Friday, May 18, 2012

Write What You Know, Pt 2: Diversity Edition

Last month, I posted about writing what you know, or more specifically, knowing vs. experiencing and the necessary levels of each. With the situation I had in mind at the time, I have to believe it's possible to write authentically without experiencing firsthand. (If not, I've got problems.)

Today, I'm thinking about a different situation. In this case, I still think it's possible to write it well without firsthand experience, but the closer you can get to the source in your "research," the better.

The situation is writing from an ethnic or cultural perspective that is not your own.

Clearly it can't be necessary for us to share backgrounds with our protagonists. If it were, women could only write female protagonists. No one could write from the POV of anyone older than they were. Way too limiting, to the point of being ridiculous.

But how do we do the research to make sure our characters are culturally authentic?

As I mentioned in the other post, two of my novels have deaf characters. In the first, it's not the POV character, but the almost-as-important sister. Honestly, I didn't dare attempt a deaf POV at that point. I'd been teaching at a deaf school for three years at the time, but I didn't feel ready. (It turned out that I think my POV choice was the right one regardless, just with who the characters are and where the story needed to go, but that's another matter.)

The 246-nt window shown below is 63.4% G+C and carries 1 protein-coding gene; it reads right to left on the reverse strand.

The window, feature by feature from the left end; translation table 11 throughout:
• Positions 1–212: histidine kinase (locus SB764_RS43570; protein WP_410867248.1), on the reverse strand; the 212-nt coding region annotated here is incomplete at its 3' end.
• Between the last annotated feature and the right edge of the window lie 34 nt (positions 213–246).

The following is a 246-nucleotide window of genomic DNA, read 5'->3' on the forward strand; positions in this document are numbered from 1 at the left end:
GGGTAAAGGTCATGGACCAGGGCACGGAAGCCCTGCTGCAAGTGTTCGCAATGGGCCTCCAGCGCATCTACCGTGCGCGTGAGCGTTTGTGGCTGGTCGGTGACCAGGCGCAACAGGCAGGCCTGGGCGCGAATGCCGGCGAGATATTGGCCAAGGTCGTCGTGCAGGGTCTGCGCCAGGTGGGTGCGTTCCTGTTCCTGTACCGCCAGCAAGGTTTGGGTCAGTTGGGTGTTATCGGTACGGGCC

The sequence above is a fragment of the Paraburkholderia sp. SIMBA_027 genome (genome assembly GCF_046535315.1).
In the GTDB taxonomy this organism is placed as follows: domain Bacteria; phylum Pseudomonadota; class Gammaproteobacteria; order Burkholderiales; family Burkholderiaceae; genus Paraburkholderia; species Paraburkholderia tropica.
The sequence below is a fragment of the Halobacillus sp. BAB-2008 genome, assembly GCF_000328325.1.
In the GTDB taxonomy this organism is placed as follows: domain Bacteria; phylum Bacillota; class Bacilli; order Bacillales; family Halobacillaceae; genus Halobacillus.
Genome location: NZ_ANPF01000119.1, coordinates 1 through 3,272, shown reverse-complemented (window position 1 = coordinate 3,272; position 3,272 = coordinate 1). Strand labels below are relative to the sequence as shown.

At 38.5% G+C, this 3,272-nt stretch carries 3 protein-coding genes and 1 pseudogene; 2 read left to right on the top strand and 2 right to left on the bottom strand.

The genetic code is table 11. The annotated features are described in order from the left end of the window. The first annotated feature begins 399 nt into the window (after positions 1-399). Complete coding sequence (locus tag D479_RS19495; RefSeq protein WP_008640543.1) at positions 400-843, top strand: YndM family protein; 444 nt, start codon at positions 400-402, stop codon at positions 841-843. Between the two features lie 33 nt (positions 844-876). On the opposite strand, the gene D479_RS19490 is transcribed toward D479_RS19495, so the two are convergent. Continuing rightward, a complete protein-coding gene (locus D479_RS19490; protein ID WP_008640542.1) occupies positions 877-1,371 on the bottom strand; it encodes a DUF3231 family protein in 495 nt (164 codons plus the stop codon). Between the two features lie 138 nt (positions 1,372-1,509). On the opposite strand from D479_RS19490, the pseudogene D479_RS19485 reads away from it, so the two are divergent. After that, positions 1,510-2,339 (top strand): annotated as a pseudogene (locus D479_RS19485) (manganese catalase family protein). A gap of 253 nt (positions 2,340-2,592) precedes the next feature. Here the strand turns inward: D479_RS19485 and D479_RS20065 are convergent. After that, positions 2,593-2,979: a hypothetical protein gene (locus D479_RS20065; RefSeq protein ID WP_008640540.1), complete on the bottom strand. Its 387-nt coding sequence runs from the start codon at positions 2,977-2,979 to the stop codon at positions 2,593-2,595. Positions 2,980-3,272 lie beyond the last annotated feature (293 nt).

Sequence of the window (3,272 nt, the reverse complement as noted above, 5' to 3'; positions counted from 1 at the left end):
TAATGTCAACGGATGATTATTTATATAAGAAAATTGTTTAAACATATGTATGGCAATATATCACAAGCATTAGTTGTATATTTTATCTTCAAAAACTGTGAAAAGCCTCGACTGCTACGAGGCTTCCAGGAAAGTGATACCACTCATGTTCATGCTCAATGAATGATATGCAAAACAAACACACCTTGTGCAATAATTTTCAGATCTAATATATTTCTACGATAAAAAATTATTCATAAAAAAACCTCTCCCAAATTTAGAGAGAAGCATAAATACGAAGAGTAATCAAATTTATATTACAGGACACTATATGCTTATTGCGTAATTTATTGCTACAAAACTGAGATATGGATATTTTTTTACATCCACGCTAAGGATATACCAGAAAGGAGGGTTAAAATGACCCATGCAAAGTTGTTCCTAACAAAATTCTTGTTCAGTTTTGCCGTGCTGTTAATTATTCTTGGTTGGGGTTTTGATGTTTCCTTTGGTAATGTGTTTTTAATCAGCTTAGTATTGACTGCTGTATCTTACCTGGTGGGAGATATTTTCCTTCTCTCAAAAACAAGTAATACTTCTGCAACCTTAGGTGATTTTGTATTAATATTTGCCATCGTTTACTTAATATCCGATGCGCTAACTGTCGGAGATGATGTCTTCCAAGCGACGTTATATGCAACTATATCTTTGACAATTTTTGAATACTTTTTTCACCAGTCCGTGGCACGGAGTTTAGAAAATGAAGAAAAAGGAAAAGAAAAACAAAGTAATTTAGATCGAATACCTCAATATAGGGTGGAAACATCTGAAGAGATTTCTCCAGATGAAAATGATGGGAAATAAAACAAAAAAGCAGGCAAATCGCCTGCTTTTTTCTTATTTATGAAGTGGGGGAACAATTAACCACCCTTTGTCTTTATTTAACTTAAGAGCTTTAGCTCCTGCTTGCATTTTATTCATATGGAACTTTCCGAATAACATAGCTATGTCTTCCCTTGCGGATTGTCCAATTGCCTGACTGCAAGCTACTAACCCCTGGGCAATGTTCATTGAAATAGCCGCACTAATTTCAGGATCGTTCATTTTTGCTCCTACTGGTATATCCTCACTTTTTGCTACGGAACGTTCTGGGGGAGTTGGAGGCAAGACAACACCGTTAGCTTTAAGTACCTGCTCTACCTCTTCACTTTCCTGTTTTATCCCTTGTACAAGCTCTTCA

For the second novel (which followers of the blog may notice has finally shown up among the tabs at the top), I got brave. My MC is hard-of-hearing, and there are a variety of deaf supporting characters. I felt like I was ready to take it on.

I'm not "in" Deaf culture, but I've been pretty well immersed in it for several years now. I've seen a lot of viewpoints within it, some of them completely contradictory to each other. I think witnessing and acknowledging the contradictions was the key.

No culture is homogenous any more than a society is homogenous. You can't say, "All Deaf people are like this," any more than you can say, "All Chinese people are like that."

That doesn't mean you can have a character say and do anything and have it be authentic, though.

Am I talking in circles yet? Feels like it.

Cultures are tricky things. Group history, personalities, individual experiences, family tradition, education ... all those things feed into the culture and influence how each person inside experiences it. Individual, unique, yet within certain bounds that offer sameness, that allow a person to say, "Yes, I belong."

Can you find that in a Google search?

Will you even know to look?

Be honest. How many of you are looking at me funny for capitalizing "Deaf" in some places? How many of you are getting question-mark-face at the way I'm discussing a physical disability alongside cultures like they're the same thing?

Surely anyone can write a deaf character. Just cut out the sound and add in sign language, right? I might have thought the same before I became acquainted with people on the inside, and learned that Deaf and deaf are two different things.

Do we fall into the same trap with other cultural identities? Do we assume we can write a character from a particular background, when really we haven't dug deep enough yet to see the nuance and variety within that culture? The push and pull that come from being part of a smaller culture (or more than one) within the larger culture of a particular society?

This is definitely a post where I don't have answers—just questions. And it's gone on long enough. I'd love to hear your thoughts.

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